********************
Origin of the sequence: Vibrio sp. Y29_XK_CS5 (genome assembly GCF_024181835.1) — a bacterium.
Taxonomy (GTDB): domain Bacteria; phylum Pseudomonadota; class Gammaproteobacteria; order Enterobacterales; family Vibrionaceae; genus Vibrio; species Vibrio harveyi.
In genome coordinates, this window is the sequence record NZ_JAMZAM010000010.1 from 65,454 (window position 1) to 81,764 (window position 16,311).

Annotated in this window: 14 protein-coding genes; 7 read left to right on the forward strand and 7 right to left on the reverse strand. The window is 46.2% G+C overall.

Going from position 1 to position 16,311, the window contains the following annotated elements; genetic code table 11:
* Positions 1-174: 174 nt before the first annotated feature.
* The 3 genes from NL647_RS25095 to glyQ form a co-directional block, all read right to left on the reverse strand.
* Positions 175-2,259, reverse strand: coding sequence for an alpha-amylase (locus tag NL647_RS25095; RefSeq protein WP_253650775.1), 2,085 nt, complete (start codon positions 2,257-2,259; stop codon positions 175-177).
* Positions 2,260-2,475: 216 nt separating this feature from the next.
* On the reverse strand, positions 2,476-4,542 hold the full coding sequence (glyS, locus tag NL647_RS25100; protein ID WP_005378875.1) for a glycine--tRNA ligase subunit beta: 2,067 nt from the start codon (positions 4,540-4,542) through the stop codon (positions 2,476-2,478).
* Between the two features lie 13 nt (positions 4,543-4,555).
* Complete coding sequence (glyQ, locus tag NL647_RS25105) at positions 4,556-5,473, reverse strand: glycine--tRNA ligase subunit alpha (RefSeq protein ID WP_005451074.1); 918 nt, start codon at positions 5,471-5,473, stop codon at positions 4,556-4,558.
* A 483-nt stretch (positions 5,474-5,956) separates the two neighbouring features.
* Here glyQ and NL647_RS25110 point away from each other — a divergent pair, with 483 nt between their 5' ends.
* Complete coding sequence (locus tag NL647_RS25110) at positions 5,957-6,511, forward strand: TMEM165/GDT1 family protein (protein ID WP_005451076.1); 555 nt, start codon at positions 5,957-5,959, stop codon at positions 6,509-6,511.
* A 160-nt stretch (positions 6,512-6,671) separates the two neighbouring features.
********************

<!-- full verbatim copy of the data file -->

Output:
Origin of the sequence: Vibrio sp. Y29_XK_CS5 (genome assembly GCF_024181835.1) — a bacterium.
Taxonomy (GTDB): domain Bacteria; phylum Pseudomonadota; class Gammaproteobacteria; order Enterobacterales; family Vibrionaceae; genus Vibrio; species Vibrio harveyi.
In genome coordinates, this window is the sequence record NZ_JAMZAM010000010.1 from 65,454 (window position 1) to 81,764 (window position 16,311).

Annotated in this window: 14 protein-coding genes; 7 read left to right on the forward strand and 7 right to left on the reverse strand. The window is 46.2% G+C overall.

Going from position 1 to position 16,311, the window contains the following annotated elements; genetic code table 11:
* Positions 1-174: 174 nt before the first annotated feature.
* The 3 genes from NL647_RS25095 to glyQ form a co-directional block, all read right to left on the reverse strand.
* Positions 175-2,259, reverse strand: coding sequence for an alpha-amylase (locus tag NL647_RS25095; RefSeq protein WP_253650775.1), 2,085 nt, complete (start codon positions 2,257-2,259; stop codon positions 175-177).
* Positions 2,260-2,475: 216 nt separating this feature from the next.
* On the reverse strand, positions 2,476-4,542 hold the full coding sequence (glyS, locus tag NL647_RS25100; protein ID WP_005378875.1) for a glycine--tRNA ligase subunit beta: 2,067 nt from the start codon (positions 4,540-4,542) through the stop codon (positions 2,476-2,478).
* Between the two features lie 13 nt (positions 4,543-4,555).
* Complete coding sequence (glyQ, locus tag NL647_RS25105) at positions 4,556-5,473, reverse strand: glycine--tRNA ligase subunit alpha (RefSeq protein ID WP_005451074.1); 918 nt, start codon at positions 5,471-5,473, stop codon at positions 4,556-4,558.
* A 483-nt stretch (positions 5,474-5,956) separates the two neighbouring features.
* Here glyQ and NL647_RS25110 point away from each other — a divergent pair, with 483 nt between their 5' ends.
* Complete coding sequence (locus tag NL647_RS25110) at positions 5,957-6,511, forward strand: TMEM165/GDT1 family protein (protein ID WP_005451076.1); 555 nt, start codon at positions 5,957-5,959, stop codon at positions 6,509-6,511.
* A 160-nt stretch (positions 6,512-6,671) separates the two neighbouring features.